Law Clinic Students Counsel Undergraduate Entrepreneurs in Social Innovation Incubator

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Planting a community garden to feed the needy and ease the homeless back into the workforce sounded simple enough. But to pull it off, the UNC undergraduates who came up with the idea for Hope Gardens in Chapel Hill, N.C., needed to make decisions about complex issues such as corporate structure, insurance and liability, and board development. Selected to be part of the Campus Y's Social Innovation Incubator, the Hope Gardens entrepreneurs had access to pro bono advice across campus. At the law school, Thomas Kelley, professor and faculty supervisor of the Community Development Law Clinic, dug in to help.

"It's nice that the law school is finding ways to be involved with innovation, which the chancellor and other University leaders have emphasized," says Kelly.

Come fall, third-year law students in the Community Development Law Clinic will lend their expertise to the four startups chosen to make up the inaugural Social Innovation Incubator, which launched in January. The incubator provides up to $15,000 in seed funding to each startup and steers the student entrepreneurs to professors and student-staffed clinics on campus and some experts off campus for free guidance.

Richard Harrill '98, director of the Campus Y, and Mathilde Verdier, who coordinates the incubator, have been working to formalize the strategic partnerships that connect the student social entrepreneurs with the law school, the School of Journalism and Mass Communication, Kenan-Flagler Business School, the School of Public Health and the computer and public policy departments.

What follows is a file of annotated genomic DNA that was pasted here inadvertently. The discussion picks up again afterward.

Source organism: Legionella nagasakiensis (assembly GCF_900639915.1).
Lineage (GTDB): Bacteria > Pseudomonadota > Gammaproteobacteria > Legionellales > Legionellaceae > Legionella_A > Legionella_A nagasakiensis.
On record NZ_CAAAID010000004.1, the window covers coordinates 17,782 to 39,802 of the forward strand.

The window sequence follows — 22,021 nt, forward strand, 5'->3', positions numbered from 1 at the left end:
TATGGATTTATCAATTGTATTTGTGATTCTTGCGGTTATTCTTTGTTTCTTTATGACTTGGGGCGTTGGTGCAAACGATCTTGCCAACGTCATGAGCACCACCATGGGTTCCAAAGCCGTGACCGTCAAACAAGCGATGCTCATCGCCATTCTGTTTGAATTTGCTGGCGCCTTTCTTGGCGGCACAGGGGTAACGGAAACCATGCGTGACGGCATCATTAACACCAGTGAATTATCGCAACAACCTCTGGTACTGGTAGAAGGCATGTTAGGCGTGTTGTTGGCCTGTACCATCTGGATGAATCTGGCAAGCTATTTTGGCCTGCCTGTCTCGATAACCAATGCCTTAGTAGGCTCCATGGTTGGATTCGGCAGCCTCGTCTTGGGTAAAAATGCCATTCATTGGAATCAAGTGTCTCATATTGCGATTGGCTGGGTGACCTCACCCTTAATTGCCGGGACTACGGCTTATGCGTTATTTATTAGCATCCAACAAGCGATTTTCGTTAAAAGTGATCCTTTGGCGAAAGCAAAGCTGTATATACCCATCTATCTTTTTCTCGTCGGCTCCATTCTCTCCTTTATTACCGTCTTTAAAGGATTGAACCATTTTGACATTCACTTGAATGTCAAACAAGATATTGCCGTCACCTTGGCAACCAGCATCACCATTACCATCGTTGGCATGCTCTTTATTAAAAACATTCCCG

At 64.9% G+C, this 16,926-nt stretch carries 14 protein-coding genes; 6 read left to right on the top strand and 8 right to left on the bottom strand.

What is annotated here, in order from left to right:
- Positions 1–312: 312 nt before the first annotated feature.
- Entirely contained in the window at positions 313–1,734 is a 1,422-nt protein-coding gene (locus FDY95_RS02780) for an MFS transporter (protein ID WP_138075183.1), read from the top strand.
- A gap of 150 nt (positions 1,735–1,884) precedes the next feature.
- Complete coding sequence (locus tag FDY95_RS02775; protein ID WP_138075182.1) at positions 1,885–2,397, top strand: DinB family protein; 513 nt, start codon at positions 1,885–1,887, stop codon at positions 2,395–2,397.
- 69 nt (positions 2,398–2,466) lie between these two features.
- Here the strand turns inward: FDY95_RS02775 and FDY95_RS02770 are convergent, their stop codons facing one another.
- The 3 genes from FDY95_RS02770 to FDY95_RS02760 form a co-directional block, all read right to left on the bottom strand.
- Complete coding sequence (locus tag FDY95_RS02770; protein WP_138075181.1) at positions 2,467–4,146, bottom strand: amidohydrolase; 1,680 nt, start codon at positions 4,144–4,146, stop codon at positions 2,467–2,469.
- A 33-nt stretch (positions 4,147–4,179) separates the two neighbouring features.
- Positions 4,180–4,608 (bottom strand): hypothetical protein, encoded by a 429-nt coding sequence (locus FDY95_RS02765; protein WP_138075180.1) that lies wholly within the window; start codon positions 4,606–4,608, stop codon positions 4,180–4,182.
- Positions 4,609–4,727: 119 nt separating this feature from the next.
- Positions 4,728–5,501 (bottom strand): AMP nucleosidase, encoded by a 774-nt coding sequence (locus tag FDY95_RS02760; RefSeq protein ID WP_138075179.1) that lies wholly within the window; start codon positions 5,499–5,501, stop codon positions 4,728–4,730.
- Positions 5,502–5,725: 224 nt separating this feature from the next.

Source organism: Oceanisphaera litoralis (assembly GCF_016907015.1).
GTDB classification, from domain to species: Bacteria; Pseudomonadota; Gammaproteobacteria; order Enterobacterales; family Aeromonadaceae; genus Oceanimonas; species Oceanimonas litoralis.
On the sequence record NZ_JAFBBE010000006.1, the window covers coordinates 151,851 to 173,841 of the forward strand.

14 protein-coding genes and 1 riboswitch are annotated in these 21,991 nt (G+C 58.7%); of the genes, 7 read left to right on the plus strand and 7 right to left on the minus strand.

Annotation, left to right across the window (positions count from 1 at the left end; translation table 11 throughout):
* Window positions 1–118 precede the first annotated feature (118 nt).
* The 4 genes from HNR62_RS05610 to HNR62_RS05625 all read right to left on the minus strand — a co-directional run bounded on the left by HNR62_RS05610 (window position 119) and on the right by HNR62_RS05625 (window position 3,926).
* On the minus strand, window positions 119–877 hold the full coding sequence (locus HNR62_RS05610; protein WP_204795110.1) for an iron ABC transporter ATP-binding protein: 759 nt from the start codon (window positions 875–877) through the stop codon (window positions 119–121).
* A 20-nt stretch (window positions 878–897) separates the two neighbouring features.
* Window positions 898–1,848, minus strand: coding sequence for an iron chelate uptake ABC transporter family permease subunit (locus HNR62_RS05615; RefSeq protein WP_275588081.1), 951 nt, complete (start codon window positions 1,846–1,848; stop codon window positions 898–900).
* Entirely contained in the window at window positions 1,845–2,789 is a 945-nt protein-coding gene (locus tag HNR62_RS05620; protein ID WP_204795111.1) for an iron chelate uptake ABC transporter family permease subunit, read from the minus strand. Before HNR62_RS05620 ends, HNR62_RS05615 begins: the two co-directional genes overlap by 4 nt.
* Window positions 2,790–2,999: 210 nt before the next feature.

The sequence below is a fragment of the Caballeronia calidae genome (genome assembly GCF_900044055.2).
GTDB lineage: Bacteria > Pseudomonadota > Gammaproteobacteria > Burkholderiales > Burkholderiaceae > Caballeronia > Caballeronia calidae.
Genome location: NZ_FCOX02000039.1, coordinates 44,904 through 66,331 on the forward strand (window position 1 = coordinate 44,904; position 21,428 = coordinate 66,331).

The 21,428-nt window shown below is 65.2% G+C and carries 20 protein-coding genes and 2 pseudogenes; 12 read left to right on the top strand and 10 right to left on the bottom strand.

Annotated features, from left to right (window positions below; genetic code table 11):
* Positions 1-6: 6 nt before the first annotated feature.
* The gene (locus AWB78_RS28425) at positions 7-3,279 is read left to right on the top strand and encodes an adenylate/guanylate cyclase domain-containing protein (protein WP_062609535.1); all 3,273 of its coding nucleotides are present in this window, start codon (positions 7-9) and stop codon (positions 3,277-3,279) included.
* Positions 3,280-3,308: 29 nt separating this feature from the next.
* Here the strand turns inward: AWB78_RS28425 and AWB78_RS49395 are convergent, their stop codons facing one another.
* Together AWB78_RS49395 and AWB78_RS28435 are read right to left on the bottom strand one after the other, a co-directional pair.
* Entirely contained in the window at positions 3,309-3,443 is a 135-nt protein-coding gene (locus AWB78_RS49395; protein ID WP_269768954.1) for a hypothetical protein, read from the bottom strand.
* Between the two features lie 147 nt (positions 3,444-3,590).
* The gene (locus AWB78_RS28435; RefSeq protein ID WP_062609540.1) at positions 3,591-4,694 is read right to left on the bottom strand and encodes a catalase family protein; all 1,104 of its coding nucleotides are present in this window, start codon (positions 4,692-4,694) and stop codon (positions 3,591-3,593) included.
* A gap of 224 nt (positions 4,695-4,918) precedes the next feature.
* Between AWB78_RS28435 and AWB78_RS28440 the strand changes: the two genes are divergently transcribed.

"These schools and entities don't have an excuse to play together very often," Harrill says. "To be programmatically strong, the incubator has to be interdisciplinary. We've tried to make it easier for the entrepreneurs to find the services that these schools and departments can provide."

Kelley envisions that the students staffing the law clinic will conduct presentations on topics useful to nonprofits and for-profits working on social innovations: a business plan structure for nonprofits to avoid unrelated business income tax; best practices for governance boards; the IRS' unpredictable commerciality doctrine; and the pros and cons of nonprofits and for-profits.

"Giving presentations will be a powerful education experience for the law students," Kelley says. "To be able to put on a meaningful presentation, they'll have to know their stuff."

Later on, the startups might become clients of the clinic, and the 3Ls could help the startups draft bylaws, pull together a board and negotiate and draft contracts.

The law school has five legal clinics at present - in addition to the Community Development clinic, students staff clinics pertaining to Civil Legal Assistance, Domestic Violence, Juvenile Justice, and Immigration and Human Rights Policy – and in the fall will open a Consumer Financial Transactions Clinic to help people stuck in the foreclosure crisis, among other financial matters. By working in the clinics, "3Ls learn a lot of important lawyering skills," Kelley says. "They grapple with and get comfortable with the role lawyers play in society and in relation to their clients. It helps 3Ls get ready to represent living, breathing clients when they graduate."

Verdier, thinking innovatively, came up with another advantage the law school's partnership with the Social Innovation Incubator holds for law students.

"Social enterprise is starting to boom," Verdier says. "Law students might want to look into this as a future career opportunity."

-July 9, 2012

UNC School of Law | Van Hecke-Wettach Hall | 160 Ridge Road, CB #3380 | Chapel Hill, NC 27599-3380 | 919.962.5106


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